The night they closed Keith's with Bill Haley

Baltimore Glimpses

July 05, 1994|By GILBERT SANDLER

One, two, three o'clock, four o'clock rock,

Five, six, seven o'clock, eight o'clock rock.

-- From "Rock Around the Clock," popularized by Bill Haley and the Comets, circa 1955.

THE King of Rock and Roll was in town that night to shut down the Queen of Lexington Street. The King was Bill Haley, the Queen, old Keith's Theater, the night, Dec. 3, 1955.

Keith's had been at 114 W. Lexington St. since 1915, and through the years had become a favorite among the downtown theaters. The big bands played there -- Artie Shaw, Gene Krupa, Paul Whiteman. On its stage the great Irish tenor Morton Downey sang "When Irish Eyes Are Smiling."

The big movies opened there: "The Girl on the Barge," among the very first talkies; "Shane," the first film to be shown on the extra-wide screen.

Keith's opened as the "Garden" with a movie theater downstairs and a ballroom ("Jardin de Danse," known to non-Francophone Baltimore as "Keith's Roof") and was fourth largest among the city's big downtown movie houses, the others being the Hippodrome (which opened in 1914), the Century (1921) and the Stanley (1927). The interior was richly furnished in red and gold damask, with walls of white marble. In 1927 the name was changed to Keith's.

In 1945, television was keeping one-time movie-goers glued to ,, their new sets, and downtown Baltimore was being generally abandoned for the suburbs. By the 1950s, attendance at Keith's (and at all of Baltimore's downtown attractions) was waning.

Which brings us to that night in 1955, and the appearance at Keith's of Bill Haley and the Comets.

Bill Haley came on the scene in the early 1950s. It was said of him that "he came up so fast, he doesn't know what happened to him, like one of his comets." But in helping to bring rock 'n' roll to the world, plenty happened to him -- and to the audiences and theaters and concert halls where he played. The audiences went berserk, clapping and screaming to the ear-shattering twanging of the new music. And many of the theaters and concert halls where Haley played were shut down by the police in mid-performance; Haley's rock 'n' roll was found to be incitement to riot.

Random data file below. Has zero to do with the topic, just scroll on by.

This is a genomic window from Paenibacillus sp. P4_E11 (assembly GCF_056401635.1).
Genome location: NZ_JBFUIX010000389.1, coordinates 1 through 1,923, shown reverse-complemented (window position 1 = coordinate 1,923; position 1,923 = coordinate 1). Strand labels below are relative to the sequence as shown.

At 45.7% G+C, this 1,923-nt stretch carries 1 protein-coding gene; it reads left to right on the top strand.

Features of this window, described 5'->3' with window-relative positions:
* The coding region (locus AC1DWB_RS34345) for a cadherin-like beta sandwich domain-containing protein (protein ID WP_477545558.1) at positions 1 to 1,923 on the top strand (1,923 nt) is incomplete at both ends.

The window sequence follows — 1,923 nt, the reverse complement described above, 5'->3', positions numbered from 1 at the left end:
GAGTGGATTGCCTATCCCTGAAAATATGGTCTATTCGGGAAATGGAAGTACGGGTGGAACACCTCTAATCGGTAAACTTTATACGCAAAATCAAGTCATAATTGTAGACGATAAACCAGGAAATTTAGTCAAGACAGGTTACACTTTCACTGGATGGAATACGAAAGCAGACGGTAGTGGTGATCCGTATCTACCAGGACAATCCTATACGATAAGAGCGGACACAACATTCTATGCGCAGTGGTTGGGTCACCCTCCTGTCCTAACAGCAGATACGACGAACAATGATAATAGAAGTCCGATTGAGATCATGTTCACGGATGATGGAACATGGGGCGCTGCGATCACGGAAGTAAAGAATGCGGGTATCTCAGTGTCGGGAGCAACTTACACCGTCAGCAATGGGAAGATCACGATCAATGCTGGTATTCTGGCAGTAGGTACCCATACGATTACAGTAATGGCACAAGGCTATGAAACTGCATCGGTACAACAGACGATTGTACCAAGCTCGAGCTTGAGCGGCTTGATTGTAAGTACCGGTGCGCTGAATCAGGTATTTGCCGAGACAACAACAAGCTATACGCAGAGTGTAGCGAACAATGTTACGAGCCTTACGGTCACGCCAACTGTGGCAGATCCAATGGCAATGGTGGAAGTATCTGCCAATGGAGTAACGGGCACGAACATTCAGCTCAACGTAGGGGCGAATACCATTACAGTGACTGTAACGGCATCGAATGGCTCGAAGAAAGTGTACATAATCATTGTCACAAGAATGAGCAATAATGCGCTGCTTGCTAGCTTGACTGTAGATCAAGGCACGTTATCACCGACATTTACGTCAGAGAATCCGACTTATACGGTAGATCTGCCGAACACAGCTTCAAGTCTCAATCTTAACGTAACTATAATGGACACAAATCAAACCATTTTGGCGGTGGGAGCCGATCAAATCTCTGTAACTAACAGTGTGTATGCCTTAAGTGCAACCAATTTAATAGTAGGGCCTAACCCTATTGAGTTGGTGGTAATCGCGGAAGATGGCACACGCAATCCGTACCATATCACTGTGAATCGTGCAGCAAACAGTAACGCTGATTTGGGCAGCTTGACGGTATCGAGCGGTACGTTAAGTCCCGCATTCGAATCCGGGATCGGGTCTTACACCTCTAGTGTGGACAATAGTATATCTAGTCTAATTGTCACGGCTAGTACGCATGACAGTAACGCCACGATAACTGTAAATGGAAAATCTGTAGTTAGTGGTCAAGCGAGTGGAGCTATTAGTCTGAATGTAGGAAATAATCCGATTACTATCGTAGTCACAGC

The civil government in Barcelona, Spain, canceled all showings; the same was true in West Berlin and in cities throughout the country and the world. By the mid-1950s it was even money that any concert hall where Bill Haley was playing would be closed before the end of the performance.

The movie that long-ago Baltimore night was "Return of Jack Slade," starring John Ericson, and it was about 8:30 when the movie ended and the stage show began. The curtain rose to wild cheering; and there, stage front, were Bill Haley and his Comets, putting out that ear-shattering, twangy, cacophonous, weirdo electric sound that made him and helped make rock 'n' roll famous. An audience of what were known in those days as "bobby soxers" stood on their seats and screamed and cried for more. Haley gave it to them.

At 9:13 p.m. the curtain fell, Bill Haley and the Comets disappeared, and the shouting of the teen-agers faded into the night. It was over. Keith's, which had been entertaining Baltimoreans for 40 years and had seen its glory days turn the gray of a dying downtown, was closed forever. The Century would go on until 1961; the Stanley (Stanton) until 1965 and the Hippodrome until 1989, though a few movies ran at the house after that.

Sometime in the middle of the Haley performance, a member of '' the management asked the rock star how he felt about being the last show to play Keith's. Haley replied, "We've closed a lot of theaters, but this is the first one we've closed for good."

In a sense, though, Haley didn't close Keith's. That was accomplished by those who abandoned downtown.

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